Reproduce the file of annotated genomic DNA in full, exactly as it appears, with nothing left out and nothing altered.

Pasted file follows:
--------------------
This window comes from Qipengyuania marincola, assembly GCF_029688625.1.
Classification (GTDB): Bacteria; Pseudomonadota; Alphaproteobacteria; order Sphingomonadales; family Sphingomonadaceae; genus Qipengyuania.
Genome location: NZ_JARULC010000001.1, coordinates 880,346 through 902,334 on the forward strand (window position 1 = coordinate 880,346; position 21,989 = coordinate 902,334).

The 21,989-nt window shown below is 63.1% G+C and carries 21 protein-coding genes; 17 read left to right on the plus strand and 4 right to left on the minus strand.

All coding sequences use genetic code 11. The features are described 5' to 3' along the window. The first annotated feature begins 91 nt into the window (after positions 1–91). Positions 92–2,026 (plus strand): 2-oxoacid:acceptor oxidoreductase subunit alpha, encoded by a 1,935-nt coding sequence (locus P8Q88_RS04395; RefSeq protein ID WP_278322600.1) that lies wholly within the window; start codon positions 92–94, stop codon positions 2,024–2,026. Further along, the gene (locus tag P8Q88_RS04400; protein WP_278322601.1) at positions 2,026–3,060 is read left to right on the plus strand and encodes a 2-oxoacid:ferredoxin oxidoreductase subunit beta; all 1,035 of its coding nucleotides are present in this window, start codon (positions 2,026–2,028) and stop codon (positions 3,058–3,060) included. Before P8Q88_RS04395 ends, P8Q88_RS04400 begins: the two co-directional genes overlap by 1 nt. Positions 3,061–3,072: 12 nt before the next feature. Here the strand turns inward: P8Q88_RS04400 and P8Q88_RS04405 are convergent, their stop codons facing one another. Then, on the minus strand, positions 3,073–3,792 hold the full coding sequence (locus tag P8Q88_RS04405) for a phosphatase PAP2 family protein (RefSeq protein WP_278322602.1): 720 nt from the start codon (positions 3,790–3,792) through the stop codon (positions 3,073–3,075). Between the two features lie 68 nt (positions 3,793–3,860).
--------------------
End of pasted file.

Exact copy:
This window comes from Qipengyuania marincola, assembly GCF_029688625.1.
Classification (GTDB): Bacteria; Pseudomonadota; Alphaproteobacteria; order Sphingomonadales; family Sphingomonadaceae; genus Qipengyuania.
Genome location: NZ_JARULC010000001.1, coordinates 880,346 through 902,334 on the forward strand (window position 1 = coordinate 880,346; position 21,989 = coordinate 902,334).

The 21,989-nt window shown below is 63.1% G+C and carries 21 protein-coding genes; 17 read left to right on the plus strand and 4 right to left on the minus strand.

All coding sequences use genetic code 11. The features are described 5' to 3' along the window. The first annotated feature begins 91 nt into the window (after positions 1–91). Positions 92–2,026 (plus strand): 2-oxoacid:acceptor oxidoreductase subunit alpha, encoded by a 1,935-nt coding sequence (locus P8Q88_RS04395; RefSeq protein ID WP_278322600.1) that lies wholly within the window; start codon positions 92–94, stop codon positions 2,024–2,026. Further along, the gene (locus tag P8Q88_RS04400; protein WP_278322601.1) at positions 2,026–3,060 is read left to right on the plus strand and encodes a 2-oxoacid:ferredoxin oxidoreductase subunit beta; all 1,035 of its coding nucleotides are present in this window, start codon (positions 2,026–2,028) and stop codon (positions 3,058–3,060) included. Before P8Q88_RS04395 ends, P8Q88_RS04400 begins: the two co-directional genes overlap by 1 nt. Positions 3,061–3,072: 12 nt before the next feature. Here the strand turns inward: P8Q88_RS04400 and P8Q88_RS04405 are convergent, their stop codons facing one another. Then, on the minus strand, positions 3,073–3,792 hold the full coding sequence (locus tag P8Q88_RS04405) for a phosphatase PAP2 family protein (RefSeq protein WP_278322602.1): 720 nt from the start codon (positions 3,790–3,792) through the stop codon (positions 3,073–3,075). Between the two features lie 68 nt (positions 3,793–3,860).